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Chance of a plebiscite?

With time starting to run out, the plebiscite push might be gaining traction at city hall.
A member of the audience asks a question during Tuesday's event centre plebiscite public meeting. (Matt Vis,

With time starting to run out, the plebiscite push might be gaining traction at city hall.

Despite it looking like the deadline to add a ballot question would just slide past, talk at Tuesday evening’s public meeting pushing to include an event centre vote on October’s municipal election ballot indicated the issue might be discussed at city council.

At-large council candidate Kimberly Coreau addressed the meeting and said there are some current councillors who may look to raise the plebiscite issue at an upcoming council meeting.

She claims Coun. Larry Hebert is in favour of a ballot question, adding that he is supposedly working on composing a specific question.

In an email response sent to Dougall Media later in the evening, Hebert said that he is “trying to get a comprehensive memo to council” as soon as possible.

She also claimed Coun. Linda Rydholm is looking at the issue and that conversations with Coun. Rebecca Johnson and Coun. Joe Virdiramo suggest they believe there may be a plebiscite added to the ballot.

That would be news to Concerned Citizens of Thunder Bay (CTTB) chairman Ray Smith, who acknowledged the low chances of seeing a question on the ballot despite his belief an overwhelming portion of the population wants a say.

“I don’t think there’s any (support from council) but we’re going to push anyways. Maybe some (councillors) will wake up and understand what the public is saying,” he told local media before the meeting, which was held at the Da Vinci Centre.

“The public wants a vote. You can go anywhere around town--coffee shops, shopping malls, to your friends, to your neighbours--and what do they say? They say there should be a plebiscite.”

Approximately 100 people, mostly over the age of 50, braved the weather and attended the meeting. Of those, there desire for a plebiscite was unmistakable.

A quick show of hands at the beginning of the meeting saw only four individuals indicate they were opposed to the plebiscite.

City manager Tim Commisso voluntarily stepped into the frying pan by attending the meeting, following the lead of mayor Keith Hobbs who was in the audience for a recent meeting.

Commisso was the target for a significant number of the speakers either in favour of a plebiscite or completely against the project, including Smith.

He was shouted down during his initial attempts to speak to the crowd before order was restored and he was allowed to discuss federal and provincial funding as well as the Renew Thunder Bay Fund.

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There were many vocal audience members throughout the course of the meeting.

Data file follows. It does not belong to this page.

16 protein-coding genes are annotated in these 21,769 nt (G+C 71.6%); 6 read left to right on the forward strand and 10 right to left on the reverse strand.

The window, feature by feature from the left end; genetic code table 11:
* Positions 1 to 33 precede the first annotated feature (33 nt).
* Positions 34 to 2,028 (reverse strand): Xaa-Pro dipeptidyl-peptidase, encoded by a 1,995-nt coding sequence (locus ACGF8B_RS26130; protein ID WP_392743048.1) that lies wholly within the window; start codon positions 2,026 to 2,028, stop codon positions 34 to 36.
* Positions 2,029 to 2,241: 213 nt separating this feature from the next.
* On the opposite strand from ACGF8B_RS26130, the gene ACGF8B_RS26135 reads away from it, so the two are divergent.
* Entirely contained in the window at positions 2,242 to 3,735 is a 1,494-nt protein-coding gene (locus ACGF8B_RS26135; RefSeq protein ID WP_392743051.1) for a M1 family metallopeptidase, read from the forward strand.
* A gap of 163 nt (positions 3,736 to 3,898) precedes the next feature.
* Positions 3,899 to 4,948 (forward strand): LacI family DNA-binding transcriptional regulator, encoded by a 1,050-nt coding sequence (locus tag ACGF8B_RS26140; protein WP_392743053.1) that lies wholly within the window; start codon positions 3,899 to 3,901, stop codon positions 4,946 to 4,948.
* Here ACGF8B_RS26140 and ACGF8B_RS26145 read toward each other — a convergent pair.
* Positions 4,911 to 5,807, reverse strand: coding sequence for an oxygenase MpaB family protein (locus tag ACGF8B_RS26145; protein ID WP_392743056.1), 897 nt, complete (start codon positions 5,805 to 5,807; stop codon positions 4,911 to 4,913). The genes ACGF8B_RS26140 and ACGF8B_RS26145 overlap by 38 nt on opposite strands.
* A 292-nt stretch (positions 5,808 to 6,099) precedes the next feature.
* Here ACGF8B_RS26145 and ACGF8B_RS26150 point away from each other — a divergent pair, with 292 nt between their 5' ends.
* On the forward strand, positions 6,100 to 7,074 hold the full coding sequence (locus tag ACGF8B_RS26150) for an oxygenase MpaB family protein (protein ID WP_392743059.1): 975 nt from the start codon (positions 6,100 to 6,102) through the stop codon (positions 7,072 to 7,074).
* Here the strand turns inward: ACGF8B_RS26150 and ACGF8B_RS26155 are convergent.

One audience member threatened to riot and withhold his taxes if a plebiscite was not on the October ballot while invoking comparisons to Russia.

Guest speaker Jim McConnell provided multiple history lessons, including the role of the nearly 800-year-old Magna Carta in preventing “excessive oppressive governments” and said city council is not following it.

Some of the most common reasons given in opposition to the event centre included increasing taxes, need for improved infrastructure and the cost of the project.

Andrew Bryan, who says he has a business degree from McMaster University and has been a travelling musician, spoke out against the project.

He compared the thought of an event centre to “offering candy” to the public and said most people get too caught up with the thought of the project and lose a sense of reality.

Bryan acknowledged his relative youth compared to the rest of the audience and said his touring experience has left him with a negative view of similar facilities.

“Those facilities are a cash drain on these cities,” Bryan said. “It’s a difficult place to be because your fixed costs of running a show are very high.”

He doesn’t buy the argument that people from the region and surrounding areas will come flocking to the city. He said potential tourists south of the border would just go to Minneapolis and those in the Kenora region would head to Winnipeg.

“Why on earth would anyone drive to Thunder Bay and pay the high price to justify any type of act coming in a smaller theatre to come here?” Bryan asked.

While most of the audience supported those asking for a plebiscite or directly against the project, there were some who spoke in favour of the other side.

Steve Robinson takes issue with Smith’s claims to be representing the majority of Thunder Bay citizens.

He stood in front of the crowd to voice his support for the current proposal and was promptly heckled and berated.

He expected that would come with the territory.

“I think for anybody to make a statement that they represent any group of people is just a little misleading,” Robinson said.

“I think right now a group like this is getting a lot more attention and the other side will get their voice.”

The CTTB are planning on holding a rally in front of city hall prior to the next council meeting on Monday.


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